At the end of 1930 William Eric Pentland Saunders, late of the Indian Army, and his wife, Margaret Helen Saunders, née Inverarity, set out westward from England on a trip around the world. Eric and Maisie embarked on the USS Leviathan at Southampton on December 16, 1930 and returned to England, via Ostend, on about June 11, 1935. They were accompanied throughout by Ivy Vanderplank who was in their employ.
Upon arrival in New York City (December 24, 1930) Maisie bought a Kodak 16mm movie camera. The majority of the films were shot by Maisie, though there are brief glimpses of her in a couple of films, when someone else, likely Eric, took the camera. The numbering of the surviving films suggests that in the course of her trip around the world she produced at least one hundred and twenty-nine reels. She produced another seven 400-foot reels upon her return to the United Kingdom. Most of the films have disappeared, a few have merely not been salvageable. The collection therefore consists of twenty-four 400-foot films, seventeen from the trip around the world and eight from the period after the Saunders' return to the United Kingdom.
The earliest surviving reel shows Peking in January 1932; the latest shows England in the summer of 1936. There are no surviving films from the first year of the Saunders' travels. The majority of the films from the trip around the world refer to the last year of the Saunders' travels -- that is, in the Middle East and Europe in 1934 and 1935.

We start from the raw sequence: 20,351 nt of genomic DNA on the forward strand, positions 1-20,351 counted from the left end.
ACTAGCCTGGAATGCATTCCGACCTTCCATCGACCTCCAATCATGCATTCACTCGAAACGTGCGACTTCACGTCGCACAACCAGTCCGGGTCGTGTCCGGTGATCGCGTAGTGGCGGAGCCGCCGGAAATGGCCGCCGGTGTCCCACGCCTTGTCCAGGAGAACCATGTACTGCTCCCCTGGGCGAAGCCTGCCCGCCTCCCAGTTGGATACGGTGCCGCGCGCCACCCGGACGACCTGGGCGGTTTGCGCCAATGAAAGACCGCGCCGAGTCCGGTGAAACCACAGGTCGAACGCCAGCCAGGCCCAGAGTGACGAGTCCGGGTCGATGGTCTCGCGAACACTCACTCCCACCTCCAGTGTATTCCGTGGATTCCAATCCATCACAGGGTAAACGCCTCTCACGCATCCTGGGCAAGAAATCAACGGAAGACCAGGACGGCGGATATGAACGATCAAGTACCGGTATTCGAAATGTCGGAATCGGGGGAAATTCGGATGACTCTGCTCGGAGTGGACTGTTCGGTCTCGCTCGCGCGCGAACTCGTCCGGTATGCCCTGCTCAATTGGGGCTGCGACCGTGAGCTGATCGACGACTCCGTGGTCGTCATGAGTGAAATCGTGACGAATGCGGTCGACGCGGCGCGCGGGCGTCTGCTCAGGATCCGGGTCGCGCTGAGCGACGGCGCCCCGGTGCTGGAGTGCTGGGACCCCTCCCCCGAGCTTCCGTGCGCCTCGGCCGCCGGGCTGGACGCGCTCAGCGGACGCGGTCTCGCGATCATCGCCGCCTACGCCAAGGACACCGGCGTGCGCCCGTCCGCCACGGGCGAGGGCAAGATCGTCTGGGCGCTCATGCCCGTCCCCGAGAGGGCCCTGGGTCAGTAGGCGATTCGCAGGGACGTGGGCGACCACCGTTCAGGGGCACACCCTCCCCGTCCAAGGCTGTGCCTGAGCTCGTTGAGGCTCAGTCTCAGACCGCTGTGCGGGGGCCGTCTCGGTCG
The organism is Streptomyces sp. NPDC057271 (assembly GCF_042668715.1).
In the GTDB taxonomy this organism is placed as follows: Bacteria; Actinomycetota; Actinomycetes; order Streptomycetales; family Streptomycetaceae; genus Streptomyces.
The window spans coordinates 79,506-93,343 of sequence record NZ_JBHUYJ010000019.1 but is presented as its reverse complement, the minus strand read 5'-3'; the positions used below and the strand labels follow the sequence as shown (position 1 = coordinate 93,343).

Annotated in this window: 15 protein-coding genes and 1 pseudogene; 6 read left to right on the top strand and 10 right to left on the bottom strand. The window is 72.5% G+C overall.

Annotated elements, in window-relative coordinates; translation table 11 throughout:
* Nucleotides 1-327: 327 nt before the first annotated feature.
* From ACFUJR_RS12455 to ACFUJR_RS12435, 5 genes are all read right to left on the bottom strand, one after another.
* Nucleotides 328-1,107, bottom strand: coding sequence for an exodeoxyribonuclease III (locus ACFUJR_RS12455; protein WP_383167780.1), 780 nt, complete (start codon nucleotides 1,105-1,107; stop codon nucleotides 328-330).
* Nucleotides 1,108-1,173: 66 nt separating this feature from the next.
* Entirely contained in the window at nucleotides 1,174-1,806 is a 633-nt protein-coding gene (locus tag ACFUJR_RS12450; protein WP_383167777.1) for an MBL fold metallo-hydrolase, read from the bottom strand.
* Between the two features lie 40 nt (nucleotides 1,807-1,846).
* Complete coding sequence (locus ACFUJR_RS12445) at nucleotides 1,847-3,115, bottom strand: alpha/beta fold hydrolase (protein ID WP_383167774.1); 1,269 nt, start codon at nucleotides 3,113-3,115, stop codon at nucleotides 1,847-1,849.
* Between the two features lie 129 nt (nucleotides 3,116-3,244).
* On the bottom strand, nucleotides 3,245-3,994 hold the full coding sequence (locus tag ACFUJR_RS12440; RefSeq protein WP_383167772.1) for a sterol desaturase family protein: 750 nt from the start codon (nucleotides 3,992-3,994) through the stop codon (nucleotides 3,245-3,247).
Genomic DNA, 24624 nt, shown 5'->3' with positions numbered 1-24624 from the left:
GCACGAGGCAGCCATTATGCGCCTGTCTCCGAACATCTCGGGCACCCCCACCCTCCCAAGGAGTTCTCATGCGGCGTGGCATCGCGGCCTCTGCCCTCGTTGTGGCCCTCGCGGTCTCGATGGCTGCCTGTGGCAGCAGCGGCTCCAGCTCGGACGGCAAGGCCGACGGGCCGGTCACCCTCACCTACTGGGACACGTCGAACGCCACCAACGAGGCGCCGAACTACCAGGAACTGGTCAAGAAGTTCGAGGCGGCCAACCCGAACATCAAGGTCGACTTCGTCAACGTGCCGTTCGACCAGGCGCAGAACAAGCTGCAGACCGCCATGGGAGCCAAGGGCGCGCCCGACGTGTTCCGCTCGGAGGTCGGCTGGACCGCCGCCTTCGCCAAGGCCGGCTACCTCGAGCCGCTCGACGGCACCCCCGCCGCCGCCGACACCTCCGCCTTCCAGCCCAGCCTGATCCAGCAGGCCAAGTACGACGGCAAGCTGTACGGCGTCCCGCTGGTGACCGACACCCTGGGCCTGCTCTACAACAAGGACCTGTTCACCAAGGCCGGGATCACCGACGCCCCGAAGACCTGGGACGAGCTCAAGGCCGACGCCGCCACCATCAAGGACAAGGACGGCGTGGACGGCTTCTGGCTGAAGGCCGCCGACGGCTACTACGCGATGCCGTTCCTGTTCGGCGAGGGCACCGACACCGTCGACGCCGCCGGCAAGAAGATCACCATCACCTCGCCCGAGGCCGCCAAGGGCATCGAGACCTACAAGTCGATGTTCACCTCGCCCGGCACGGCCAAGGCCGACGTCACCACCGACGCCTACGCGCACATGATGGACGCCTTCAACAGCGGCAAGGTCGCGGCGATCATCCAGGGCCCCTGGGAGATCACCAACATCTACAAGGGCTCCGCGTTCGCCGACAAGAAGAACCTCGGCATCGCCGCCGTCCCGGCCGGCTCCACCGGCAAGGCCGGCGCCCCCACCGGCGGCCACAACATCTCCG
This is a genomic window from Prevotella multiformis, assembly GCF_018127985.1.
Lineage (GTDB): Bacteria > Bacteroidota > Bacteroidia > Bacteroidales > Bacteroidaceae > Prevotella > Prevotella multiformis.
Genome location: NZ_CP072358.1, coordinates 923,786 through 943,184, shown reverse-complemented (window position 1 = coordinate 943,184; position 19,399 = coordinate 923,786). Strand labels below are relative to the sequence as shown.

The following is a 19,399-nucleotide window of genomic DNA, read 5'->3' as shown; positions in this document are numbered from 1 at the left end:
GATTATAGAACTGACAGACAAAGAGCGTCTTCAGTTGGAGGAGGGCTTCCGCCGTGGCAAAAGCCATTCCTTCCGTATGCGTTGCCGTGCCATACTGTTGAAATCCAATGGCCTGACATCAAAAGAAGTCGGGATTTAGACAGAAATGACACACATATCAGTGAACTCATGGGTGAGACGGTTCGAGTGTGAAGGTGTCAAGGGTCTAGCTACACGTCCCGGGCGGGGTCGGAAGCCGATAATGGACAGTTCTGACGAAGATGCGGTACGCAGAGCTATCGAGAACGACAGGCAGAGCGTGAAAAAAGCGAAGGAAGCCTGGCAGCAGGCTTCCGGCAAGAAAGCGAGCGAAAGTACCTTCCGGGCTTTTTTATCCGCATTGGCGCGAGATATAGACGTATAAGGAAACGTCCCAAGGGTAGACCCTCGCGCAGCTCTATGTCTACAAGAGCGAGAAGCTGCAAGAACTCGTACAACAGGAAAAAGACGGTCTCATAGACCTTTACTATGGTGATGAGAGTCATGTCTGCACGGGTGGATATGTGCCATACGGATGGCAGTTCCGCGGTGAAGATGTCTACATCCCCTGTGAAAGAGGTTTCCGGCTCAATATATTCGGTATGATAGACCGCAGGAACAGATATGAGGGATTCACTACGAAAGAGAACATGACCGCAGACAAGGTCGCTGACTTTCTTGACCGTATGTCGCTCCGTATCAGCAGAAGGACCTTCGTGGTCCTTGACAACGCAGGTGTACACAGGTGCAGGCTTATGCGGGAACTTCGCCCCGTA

The Saunders toured Japan until early in January 1932, when they took a ferry to Korea. They made their way overland to Manchuria, freshly occupied by Japan, then down to Peking, where the first of the extant films (24) finds them. The next surviving film (26) begins in Shanghai, where the Saunders party arrived, apparently by ship, during the last phase of the fighting between the Chinese and Japanese (February 1932. The film also shows the group's departure on the USS President Coolidge and its arrival in Hong Kong. Maisie Saunders's films of her party's subsequent travels in French Indochina, the Dutch East Indies and Ceylon and their long sojourn in Australia have all been lost. One film (59) survives from the Saunders's months in New Zealand.
Of stylistic note: many of the films are being shot from inside/on board vehicles. The hood ornaments of their various cars are often visible in the shot.